Zuckerberg’s LLC and the Future of Social Business

“By using an LLC instead of a traditional foundation… we gain flexibility to execute our mission more effectively.” – Mark Zuckerberg

The foundation of the Chan Zuckerberg Initiative, Mark Zuckerberg and Priscilla Chan’s new philanthropic venture, has drawn attention for the generosity of its founding investment – 99 percent of Zuckerberg’s Facebook shares, valued at $45 billion. But in some ways, the form the initiative will take is as important as the amount of money being invested. The Initiative will be an LLC rather than a registered charity, an unusual model for a philanthropic endeavor, and one for which Zuckerberg has been criticized.

Zuckerberg’s approach highlights how much using business models can benefit social enterprises.


The LLC is among the most popular forms of corporate governance, and with good reason. It provides a level of flexibility not available in most other structures. In particular, it has more flexibility than a charity.

Charities are bound by legal restrictions, and with good reason. For a conventional charity to work, it has to be trusted. Donors need certainty that their money will be spent on the cause to which they donated, and that it will spent wisely. They need to know that the people running the charity aren’t just out to make a profit for themselves, and regulations provide reassurance.

But a foundation such as the Chan Zuckerberg Initiative doesn’t need to earn public trust. Its funds come from the private wealth of its founders. It can function without the restrictions legal charity status brings, providing greater flexibility.


One of the biggest restrictions on charities is their inability to invest money in profit making ventures. It’s a restriction which makes perfect sense. Charities are intended to give, and profit is often used to take. But as social enterprises, credit unions and ethical businesses have repeatedly shown, profit making endeavors can also do a lot of good.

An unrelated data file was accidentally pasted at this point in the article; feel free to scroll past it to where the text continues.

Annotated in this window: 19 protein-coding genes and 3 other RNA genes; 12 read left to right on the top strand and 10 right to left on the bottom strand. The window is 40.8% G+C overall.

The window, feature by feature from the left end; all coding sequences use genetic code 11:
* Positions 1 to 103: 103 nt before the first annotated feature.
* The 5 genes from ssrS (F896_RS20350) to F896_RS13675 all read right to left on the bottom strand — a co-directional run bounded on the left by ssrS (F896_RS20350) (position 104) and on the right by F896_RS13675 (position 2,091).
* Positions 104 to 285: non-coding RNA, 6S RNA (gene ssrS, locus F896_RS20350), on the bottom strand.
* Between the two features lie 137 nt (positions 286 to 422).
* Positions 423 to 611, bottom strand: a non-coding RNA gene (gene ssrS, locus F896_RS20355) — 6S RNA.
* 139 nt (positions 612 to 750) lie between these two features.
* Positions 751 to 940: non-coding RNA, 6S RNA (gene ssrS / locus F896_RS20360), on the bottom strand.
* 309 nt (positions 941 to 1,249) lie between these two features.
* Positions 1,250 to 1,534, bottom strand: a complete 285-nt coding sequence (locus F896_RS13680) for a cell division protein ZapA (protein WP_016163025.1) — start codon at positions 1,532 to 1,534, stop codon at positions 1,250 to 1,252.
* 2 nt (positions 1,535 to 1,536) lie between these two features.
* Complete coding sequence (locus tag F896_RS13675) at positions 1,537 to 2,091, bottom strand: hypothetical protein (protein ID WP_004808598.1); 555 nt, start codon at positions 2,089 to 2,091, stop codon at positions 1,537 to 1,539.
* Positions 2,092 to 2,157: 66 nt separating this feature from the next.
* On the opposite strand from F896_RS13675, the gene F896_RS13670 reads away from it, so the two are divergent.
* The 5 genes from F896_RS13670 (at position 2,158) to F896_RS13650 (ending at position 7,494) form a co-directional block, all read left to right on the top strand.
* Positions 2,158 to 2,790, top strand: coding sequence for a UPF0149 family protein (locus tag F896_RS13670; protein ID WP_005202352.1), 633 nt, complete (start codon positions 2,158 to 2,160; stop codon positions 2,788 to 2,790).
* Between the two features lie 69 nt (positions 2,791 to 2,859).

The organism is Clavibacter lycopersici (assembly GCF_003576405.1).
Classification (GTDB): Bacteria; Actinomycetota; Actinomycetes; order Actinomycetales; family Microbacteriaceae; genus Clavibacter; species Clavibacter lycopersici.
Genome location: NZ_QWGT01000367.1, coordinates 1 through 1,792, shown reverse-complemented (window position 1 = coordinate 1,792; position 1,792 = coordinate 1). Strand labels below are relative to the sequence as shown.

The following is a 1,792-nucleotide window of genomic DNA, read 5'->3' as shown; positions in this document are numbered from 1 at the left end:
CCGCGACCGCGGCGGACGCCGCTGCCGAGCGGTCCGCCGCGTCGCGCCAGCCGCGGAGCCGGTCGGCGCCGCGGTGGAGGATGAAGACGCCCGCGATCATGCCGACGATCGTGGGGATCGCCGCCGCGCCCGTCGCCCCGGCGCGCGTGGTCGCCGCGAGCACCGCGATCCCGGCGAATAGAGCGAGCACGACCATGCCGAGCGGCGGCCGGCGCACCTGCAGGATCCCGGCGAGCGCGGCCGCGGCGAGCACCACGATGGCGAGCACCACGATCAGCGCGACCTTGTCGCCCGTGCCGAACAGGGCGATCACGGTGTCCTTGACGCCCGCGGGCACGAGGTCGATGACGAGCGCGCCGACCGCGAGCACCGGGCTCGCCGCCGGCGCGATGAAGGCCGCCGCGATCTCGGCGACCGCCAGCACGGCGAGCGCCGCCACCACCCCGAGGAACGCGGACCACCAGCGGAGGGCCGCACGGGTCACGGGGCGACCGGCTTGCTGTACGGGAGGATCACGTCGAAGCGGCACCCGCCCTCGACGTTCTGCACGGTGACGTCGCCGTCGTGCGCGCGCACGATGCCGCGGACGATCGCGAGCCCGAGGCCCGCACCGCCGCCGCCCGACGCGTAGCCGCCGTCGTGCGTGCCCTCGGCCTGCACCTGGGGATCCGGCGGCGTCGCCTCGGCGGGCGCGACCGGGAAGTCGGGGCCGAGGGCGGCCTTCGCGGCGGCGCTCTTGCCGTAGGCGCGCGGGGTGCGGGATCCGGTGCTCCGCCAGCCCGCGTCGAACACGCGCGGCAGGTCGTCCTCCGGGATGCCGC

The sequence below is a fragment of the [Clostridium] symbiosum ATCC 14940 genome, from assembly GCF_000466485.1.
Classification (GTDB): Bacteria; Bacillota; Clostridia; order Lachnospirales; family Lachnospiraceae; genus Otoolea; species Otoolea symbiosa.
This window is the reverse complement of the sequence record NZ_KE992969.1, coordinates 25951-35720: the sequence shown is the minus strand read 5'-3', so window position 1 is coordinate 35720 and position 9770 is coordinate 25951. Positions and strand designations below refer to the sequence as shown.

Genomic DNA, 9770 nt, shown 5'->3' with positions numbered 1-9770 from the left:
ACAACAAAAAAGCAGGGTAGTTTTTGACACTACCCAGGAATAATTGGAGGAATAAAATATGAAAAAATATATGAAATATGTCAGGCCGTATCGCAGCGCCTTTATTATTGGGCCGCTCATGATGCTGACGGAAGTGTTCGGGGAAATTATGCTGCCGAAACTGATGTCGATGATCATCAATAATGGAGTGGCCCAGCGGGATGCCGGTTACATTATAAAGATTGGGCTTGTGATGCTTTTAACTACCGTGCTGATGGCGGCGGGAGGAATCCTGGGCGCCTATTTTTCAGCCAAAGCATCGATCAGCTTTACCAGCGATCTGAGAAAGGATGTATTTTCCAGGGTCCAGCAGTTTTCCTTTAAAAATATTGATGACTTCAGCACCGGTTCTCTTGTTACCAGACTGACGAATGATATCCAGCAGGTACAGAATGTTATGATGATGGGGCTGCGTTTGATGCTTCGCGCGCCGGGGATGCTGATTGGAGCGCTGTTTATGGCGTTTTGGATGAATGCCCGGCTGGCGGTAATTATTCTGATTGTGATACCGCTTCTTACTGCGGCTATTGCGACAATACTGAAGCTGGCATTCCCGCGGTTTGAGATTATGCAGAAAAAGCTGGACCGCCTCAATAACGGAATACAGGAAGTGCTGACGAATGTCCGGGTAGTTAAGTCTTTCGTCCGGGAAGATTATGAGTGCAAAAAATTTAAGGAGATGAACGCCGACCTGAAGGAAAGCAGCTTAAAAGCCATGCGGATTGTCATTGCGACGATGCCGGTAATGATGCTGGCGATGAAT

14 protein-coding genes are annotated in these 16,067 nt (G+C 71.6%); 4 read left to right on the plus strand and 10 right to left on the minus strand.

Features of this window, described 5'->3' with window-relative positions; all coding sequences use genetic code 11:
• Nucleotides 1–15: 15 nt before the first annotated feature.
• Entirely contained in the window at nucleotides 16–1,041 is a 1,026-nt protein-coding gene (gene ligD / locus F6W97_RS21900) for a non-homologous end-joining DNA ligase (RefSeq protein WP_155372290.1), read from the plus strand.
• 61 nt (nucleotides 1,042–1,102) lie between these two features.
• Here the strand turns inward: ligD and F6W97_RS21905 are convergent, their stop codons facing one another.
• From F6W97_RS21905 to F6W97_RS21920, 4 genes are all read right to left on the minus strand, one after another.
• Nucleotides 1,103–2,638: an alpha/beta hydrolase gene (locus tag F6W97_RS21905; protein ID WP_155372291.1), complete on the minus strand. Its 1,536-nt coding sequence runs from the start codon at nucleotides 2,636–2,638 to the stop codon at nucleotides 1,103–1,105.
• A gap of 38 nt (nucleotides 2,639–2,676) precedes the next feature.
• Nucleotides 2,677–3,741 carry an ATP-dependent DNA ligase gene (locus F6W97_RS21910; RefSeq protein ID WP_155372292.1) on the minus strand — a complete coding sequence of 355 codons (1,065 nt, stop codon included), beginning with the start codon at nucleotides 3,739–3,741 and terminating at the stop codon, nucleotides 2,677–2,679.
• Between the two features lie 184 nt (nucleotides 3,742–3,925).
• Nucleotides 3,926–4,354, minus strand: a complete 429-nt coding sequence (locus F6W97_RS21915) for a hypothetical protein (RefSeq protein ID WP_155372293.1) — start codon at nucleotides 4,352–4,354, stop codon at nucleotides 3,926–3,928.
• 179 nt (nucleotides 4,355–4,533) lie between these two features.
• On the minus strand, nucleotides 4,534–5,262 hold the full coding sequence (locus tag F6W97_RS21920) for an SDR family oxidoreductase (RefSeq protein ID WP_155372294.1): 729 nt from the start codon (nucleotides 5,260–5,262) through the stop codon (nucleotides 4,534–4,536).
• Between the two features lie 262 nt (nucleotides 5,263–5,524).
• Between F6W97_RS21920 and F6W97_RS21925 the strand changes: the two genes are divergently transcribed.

There are circumstances where investment in profit making can do the most good. Such investment can support ethical businesses, help people out of poverty, even provide organizational structures more appropriate for a particular piece of work. If an organization whose purpose is social good has surplus cash, then it can be better to wisely invest it, making money to spend on a first rate scheme later, than to spend it on a second rate plan now.

Allowing investment for profit across the charitable sector could cause huge problems. But for a well-funded and well run organization, it can bring great benefits.

Attracting Skills

For many employees, the lure of the private sector isn’t the money – it’s the ability to work more freely, act more quickly and behave more creatively. It’s a sad truth that strong regulations and fear of public criticism often lead to conservative management and slow processes in the public and charitable sectors. The motivational techniques used to counter these problems in the private sector, such as target related rewards, are often seen as inappropriate. This can make it hard for charities to attract the most skilled, experienced and energetic staff.

A private enterprise with charitable aims can avoid developing this sort of sluggish, risk-averse culture. With more freedom to run as they see fit, the management can apply the best tools for the job.

A Mixed Model for the Future

There is clearly still a huge place for registered charities and government intervention in improving our world. But there is also a place for organizations like the Chan Zuckerberg Initiative, doing what charities can’t. Business can and should be about society, not just money. And on the flip side, social endeavors should feel free to get down to business.


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Mark Lukens is a Founding Partner of Method3, a global management consulting firm. He has 20 plus years of C-Level experience across multiple sectors including healthcare, education, government, and people and potential (aka HR). In addition, Mark currently serves as Chairman of the Board for Behavioral Health Service North, a large behavioral health services provider in New York. He also actively serves on the faculty of the State University of New York (SUNY) and teaches in the School of Business and Economics; Department of Marketing and Entrepreneurship and the Department of Management, International Business and Information Systems. Mark holds an MBA and is highly recognized in the technology and healthcare space with credentials including MCSE and Paramedic. Most of Mark’s writing involves theoretical considerations and practical application, academics, change leadership, and other topics at the intersection of business, society, and humanity. Mark resides in New York with his wife Lynn, two children, and two Labradors. The greatest pursuit; “To be more in the Service of Others.”

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